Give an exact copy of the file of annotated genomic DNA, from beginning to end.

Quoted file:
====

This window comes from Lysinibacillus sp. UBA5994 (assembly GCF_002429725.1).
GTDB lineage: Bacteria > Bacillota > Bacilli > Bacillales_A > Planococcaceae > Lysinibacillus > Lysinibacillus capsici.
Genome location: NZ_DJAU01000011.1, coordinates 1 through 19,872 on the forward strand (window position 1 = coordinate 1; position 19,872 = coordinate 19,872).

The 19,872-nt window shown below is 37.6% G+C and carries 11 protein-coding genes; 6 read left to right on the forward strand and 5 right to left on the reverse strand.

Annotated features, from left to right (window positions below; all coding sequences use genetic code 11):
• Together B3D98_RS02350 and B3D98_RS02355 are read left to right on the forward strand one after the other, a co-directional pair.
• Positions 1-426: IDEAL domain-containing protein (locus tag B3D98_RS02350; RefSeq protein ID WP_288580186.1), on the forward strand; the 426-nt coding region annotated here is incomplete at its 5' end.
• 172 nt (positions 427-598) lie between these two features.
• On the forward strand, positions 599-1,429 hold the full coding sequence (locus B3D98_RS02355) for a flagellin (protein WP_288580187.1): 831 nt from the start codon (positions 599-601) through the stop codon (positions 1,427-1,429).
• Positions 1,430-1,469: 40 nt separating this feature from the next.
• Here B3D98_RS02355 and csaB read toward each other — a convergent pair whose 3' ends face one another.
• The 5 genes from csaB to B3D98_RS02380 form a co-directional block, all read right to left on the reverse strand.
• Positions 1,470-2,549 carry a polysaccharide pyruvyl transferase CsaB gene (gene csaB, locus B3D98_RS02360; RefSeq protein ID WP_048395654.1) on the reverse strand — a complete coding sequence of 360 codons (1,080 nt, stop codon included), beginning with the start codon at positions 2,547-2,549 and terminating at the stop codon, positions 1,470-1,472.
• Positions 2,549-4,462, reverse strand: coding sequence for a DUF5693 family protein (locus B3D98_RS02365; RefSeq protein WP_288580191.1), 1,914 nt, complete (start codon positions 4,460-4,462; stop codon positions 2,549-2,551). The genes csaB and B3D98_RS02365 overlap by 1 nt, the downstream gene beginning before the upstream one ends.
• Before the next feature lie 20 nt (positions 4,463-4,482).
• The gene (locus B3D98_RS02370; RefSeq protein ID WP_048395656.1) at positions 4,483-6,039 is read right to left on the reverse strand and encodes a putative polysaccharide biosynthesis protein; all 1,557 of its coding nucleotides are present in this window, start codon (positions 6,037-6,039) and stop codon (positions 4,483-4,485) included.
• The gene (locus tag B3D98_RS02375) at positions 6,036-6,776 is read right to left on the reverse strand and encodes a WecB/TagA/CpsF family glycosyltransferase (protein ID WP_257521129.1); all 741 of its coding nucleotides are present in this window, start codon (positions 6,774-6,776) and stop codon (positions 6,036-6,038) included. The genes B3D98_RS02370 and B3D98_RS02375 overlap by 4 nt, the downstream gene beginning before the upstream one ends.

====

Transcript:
This window comes from Lysinibacillus sp. UBA5994 (assembly GCF_002429725.1).
GTDB lineage: Bacteria > Bacillota > Bacilli > Bacillales_A > Planococcaceae > Lysinibacillus > Lysinibacillus capsici.
Genome location: NZ_DJAU01000011.1, coordinates 1 through 19,872 on the forward strand (window position 1 = coordinate 1; position 19,872 = coordinate 19,872).

The 19,872-nt window shown below is 37.6% G+C and carries 11 protein-coding genes; 6 read left to right on the forward strand and 5 right to left on the reverse strand.

Annotated features, from left to right (window positions below; all coding sequences use genetic code 11):
• Together B3D98_RS02350 and B3D98_RS02355 are read left to right on the forward strand one after the other, a co-directional pair.
• Positions 1-426: IDEAL domain-containing protein (locus tag B3D98_RS02350; RefSeq protein ID WP_288580186.1), on the forward strand; the 426-nt coding region annotated here is incomplete at its 5' end.
• 172 nt (positions 427-598) lie between these two features.
• On the forward strand, positions 599-1,429 hold the full coding sequence (locus B3D98_RS02355) for a flagellin (protein WP_288580187.1): 831 nt from the start codon (positions 599-601) through the stop codon (positions 1,427-1,429).
• Positions 1,430-1,469: 40 nt separating this feature from the next.
• Here B3D98_RS02355 and csaB read toward each other — a convergent pair whose 3' ends face one another.
• The 5 genes from csaB to B3D98_RS02380 form a co-directional block, all read right to left on the reverse strand.
• Positions 1,470-2,549 carry a polysaccharide pyruvyl transferase CsaB gene (gene csaB, locus B3D98_RS02360; RefSeq protein ID WP_048395654.1) on the reverse strand — a complete coding sequence of 360 codons (1,080 nt, stop codon included), beginning with the start codon at positions 2,547-2,549 and terminating at the stop codon, positions 1,470-1,472.
• Positions 2,549-4,462, reverse strand: coding sequence for a DUF5693 family protein (locus B3D98_RS02365; RefSeq protein WP_288580191.1), 1,914 nt, complete (start codon positions 4,460-4,462; stop codon positions 2,549-2,551). The genes csaB and B3D98_RS02365 overlap by 1 nt, the downstream gene beginning before the upstream one ends.
• Before the next feature lie 20 nt (positions 4,463-4,482).
• The gene (locus B3D98_RS02370; RefSeq protein ID WP_048395656.1) at positions 4,483-6,039 is read right to left on the reverse strand and encodes a putative polysaccharide biosynthesis protein; all 1,557 of its coding nucleotides are present in this window, start codon (positions 6,037-6,039) and stop codon (positions 4,483-4,485) included.
• The gene (locus tag B3D98_RS02375) at positions 6,036-6,776 is read right to left on the reverse strand and encodes a WecB/TagA/CpsF family glycosyltransferase (protein ID WP_257521129.1); all 741 of its coding nucleotides are present in this window, start codon (positions 6,774-6,776) and stop codon (positions 6,036-6,038) included. The genes B3D98_RS02370 and B3D98_RS02375 overlap by 4 nt, the downstream gene beginning before the upstream one ends.